Spot the pink elephant

Depending on which forums you frequent or discussions you are involved in, everybody seems to be talking about stationary rope technique, SRT. You will see all sorts of variations upon the theme at tree climbing competitions, at demos or at trade shows. And indeed, this has been one of the hot topics in recent years, sparking a lot of discussion right across the industry, involving employers, climbers and manufacturers as well as legislators.

So why has this topic not been discussed here? Have we been boycotting it?

Let me say first off that that is not the case. There are however a number of other reasons.

Via the tree climbing competitions we have very much been involved in this discussion from the get go. As early as 2011, when we submitted the first draft of the Performance Criteria document, which Chris penned, to ISA, we were striving for a framework which would be able to incorporate a broader diversity of line configurations and techniques. The same rationale also applied to the Ascent Event showcase events, the first of which was held in Vienna in 2011 – and a number of subsequent events.

The key point is however, that in our opinion it is important not to create pedestals for each different rope configuration, but rather to define generic criteria regarding performance of tools, systems and assemblies, which can then be applied across the board in a fair and consistent fashion. Apart from anything else this creates clarity and transparency. In the end, I do not really care whether someone climbs with one stationary line, a doubled line, two, three or even four lines – so long as certain safety aspects are addressed and guaranteed. This naturally applies to the wider industry, not just the comps.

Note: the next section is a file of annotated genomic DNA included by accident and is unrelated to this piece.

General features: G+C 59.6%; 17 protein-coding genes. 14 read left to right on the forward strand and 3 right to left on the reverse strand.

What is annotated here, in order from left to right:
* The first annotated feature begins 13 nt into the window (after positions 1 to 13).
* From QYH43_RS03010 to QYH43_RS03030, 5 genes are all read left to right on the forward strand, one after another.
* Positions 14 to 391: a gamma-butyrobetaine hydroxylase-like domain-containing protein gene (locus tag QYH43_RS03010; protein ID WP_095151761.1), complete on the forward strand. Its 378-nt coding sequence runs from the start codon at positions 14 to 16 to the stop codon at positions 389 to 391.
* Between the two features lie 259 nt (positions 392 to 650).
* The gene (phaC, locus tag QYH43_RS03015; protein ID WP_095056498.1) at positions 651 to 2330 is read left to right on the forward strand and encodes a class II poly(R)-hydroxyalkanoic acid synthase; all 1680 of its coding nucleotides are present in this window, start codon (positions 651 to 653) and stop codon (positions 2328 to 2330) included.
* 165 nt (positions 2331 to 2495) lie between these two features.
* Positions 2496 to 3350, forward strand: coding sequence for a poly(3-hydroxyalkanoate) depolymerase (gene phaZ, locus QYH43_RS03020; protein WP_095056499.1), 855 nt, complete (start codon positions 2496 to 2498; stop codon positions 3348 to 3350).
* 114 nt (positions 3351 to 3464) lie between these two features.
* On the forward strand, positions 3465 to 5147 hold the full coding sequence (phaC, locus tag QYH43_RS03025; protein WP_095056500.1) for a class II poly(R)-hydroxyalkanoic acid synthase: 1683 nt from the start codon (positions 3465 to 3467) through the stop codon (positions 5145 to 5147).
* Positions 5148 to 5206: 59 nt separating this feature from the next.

A further reason is that I do not believe that these virtual spaces are the suitable format to discuss a topic that people feel passionate about – too much opportunity for misunderstandings and bad blood (yes, experience talking here). After all, my goal is not to upset people just for the sake of it, but rather to promote safe work practices and to help move our industry forwards.

The way we have tried to contribute our part in doing so is by making sure that the tools whose development we have been involved in come supplied with a comprehensive package of appropriate and sufficient information, allowing the climber to decide whether the tool is fit for the intended purpose. We have also invested considerable time and effort to perform testing and support research to gain a better, deeper understanding regarding how we work, to communicate these findings and then to use the information to underpin best practice guidelines.

We are more interested in contributing this kind of positive input rather than getting embroiled in frankly rather fruitless battles over the specific merits of one configuration or tool over another. Let’s be consistent and fair to one and other – behaving in an adult, truthful and rational manner, then we ought to be able to work this one out in a fashion beneficial to the industry as a whole.

That is why. In case you ever wondered.